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Black Urban Growers (BUGS) is fiscally sponsored by the Open Space Institute, Inc., as part of its Citizen Action Program.

RUKIA LUMUMBA

2017 BLACK FARMERS & URBAN GARDENERS CONFERENCE

OPENING KEYNOTE, SATURDAY, NOVEMBER 11

9:30 - 11:00 AM

Founder and executive director of the People’s Advocacy Institute and campaign manager for the successful Committee to Elect Chokwe Antar Lumumba for Mayor of Jackson, Mississippi, Rukia Lumumba is a transformative justice strategist and community organizer.

 

Named a "New Activist" by Essence magazine and an "Emerging Leader" by the Congressional Black Caucus, the daughter of community justice icon the late Mayor Chokwe Lumumba and Nubia Lumumba, Rukia continues the Lumumba family's rich history of advancing issues and initiatives that elevate the legal, economical, health and educational rights of individuals, families and communities.

 

For more than 18 years, she has worked within and outside the system to foster justice for all, especially as it relates to criminal justice disparities for people of color. She has served as director of two of New York state’s largest criminal justice nonprofits, CASES (the Center for Alternatives Sentencing and Employment Services) and the Center for Community Alternatives, providing visionary leadership and building community and system partnerships to help break the prison pipeline. During her leadership tenure, more than 4,200 youths received supportive community-based services including housing, education, job, and health and well-
 

being services, in lieu of incarceration. She also served as co-chair of the Anti-Violence and Criminal Justice Working Group and steering committee member of the first Young Women’s Initiative in the United States dedicated to developing gender equitable policies in New York City, particularly for young women of color. Her work contributed to the development of She Will Be, a 144-page report of recommendations from stakeholders across New York City, including but not limited to community-based organizations, advocates, policy experts, and young women themselves.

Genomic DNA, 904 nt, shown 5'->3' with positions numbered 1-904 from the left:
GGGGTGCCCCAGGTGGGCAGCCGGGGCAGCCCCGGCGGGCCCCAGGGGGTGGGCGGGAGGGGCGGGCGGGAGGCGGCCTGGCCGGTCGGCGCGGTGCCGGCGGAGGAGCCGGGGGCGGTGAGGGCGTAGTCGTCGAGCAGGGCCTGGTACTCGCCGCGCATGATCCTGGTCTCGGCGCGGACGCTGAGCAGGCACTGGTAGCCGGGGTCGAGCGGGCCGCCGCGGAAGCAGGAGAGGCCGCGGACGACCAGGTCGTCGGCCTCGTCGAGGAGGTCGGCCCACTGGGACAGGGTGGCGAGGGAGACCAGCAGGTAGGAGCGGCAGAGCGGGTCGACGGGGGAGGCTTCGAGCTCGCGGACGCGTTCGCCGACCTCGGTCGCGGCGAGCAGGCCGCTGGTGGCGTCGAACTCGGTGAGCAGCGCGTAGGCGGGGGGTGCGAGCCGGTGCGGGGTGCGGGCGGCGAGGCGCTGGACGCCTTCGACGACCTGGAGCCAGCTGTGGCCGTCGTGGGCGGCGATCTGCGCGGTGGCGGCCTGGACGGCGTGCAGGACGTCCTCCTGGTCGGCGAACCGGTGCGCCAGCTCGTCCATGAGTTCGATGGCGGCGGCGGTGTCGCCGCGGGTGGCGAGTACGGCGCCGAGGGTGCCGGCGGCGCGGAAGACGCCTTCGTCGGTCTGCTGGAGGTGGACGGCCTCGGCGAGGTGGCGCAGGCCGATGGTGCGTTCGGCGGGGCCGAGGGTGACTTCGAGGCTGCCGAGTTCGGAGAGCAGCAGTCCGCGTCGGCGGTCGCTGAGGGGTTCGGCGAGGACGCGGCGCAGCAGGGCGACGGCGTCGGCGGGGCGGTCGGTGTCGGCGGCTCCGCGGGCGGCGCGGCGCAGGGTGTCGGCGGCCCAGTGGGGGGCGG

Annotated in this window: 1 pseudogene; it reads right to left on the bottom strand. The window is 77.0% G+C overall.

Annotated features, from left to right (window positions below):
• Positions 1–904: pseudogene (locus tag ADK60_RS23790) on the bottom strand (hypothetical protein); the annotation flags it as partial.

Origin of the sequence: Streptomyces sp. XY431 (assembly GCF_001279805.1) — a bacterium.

A graduate of Howard University School of Law, Rukia clerked for the Juvenile Rights Division of the Washington, DC, Public Defender Service where she represented children and collected data on human rights violations at the Oak Hill Youth Detention Center, one of the nation’s worst juvenile facilities. The data was included in a report that contributed to the closing of the facility. She was the program director of Parent Watch, Inc., a Washington-based nonprofit that assists parents in advocating for their detained child's release. During her tenure, she helped launch the first parent resource center housed within a detention facility. She served on the board of directors of the National Conference of Black Lawyers, an association of lawyers, activists and legal workers who defend human rights and expose the criminal justice disparities for people of color. She served as national coordinator of the Malcolm X Grassroots Movement, a membership-based organization dedicated to promoting human rights and self-determination. She co-founded Katrina on the Ground, an initiative that organized over 700 college students to participate in post Katrina relief efforts in Mississippi, Louisiana, and Alabama. She launched the Community Aid and Development Day Camp, an education and cultural enrichment program for over 200 children ages 6-16 in Jackson, Mississippi.

 

 

Rukia currently serves as the board president for Cooperation Jackson, which is dedicated to developing a network of cooperatives and worker-owned enterprises that will expand economic opportunity, promote sustainability and build community.  She was selected as one of the brightest and most promising women of color by New York University’s Wagner School of Public Service and she is a 2011 Youth for Justice Leadership Fellow for the National Juvenile Justice Network.

 

Rukia holds family very dear and is most proud of being a wonderful mother to son Qadir and a loving daughter and sister. She was instrumental in the successful and revolutionary mayoral campaigns of her father and brother. Her work to elect her brother Chokwe Antar Lumumba as mayor of Jackson united people across generations and cities, moving as brilliantly among the grassroots as It did among the grasstops. And the name Chokwe Lumumba once again welcomes visitors exiting the city's airport.


Rukia holds a bachelor's degree in political science from Tougaloo College in Mississippi. She holds a Juris Doctorate from Howard University School of Law in Washington, D.C. and has studied law and politics in South Africa at the University ofForte Hare and the University of the Western Cape.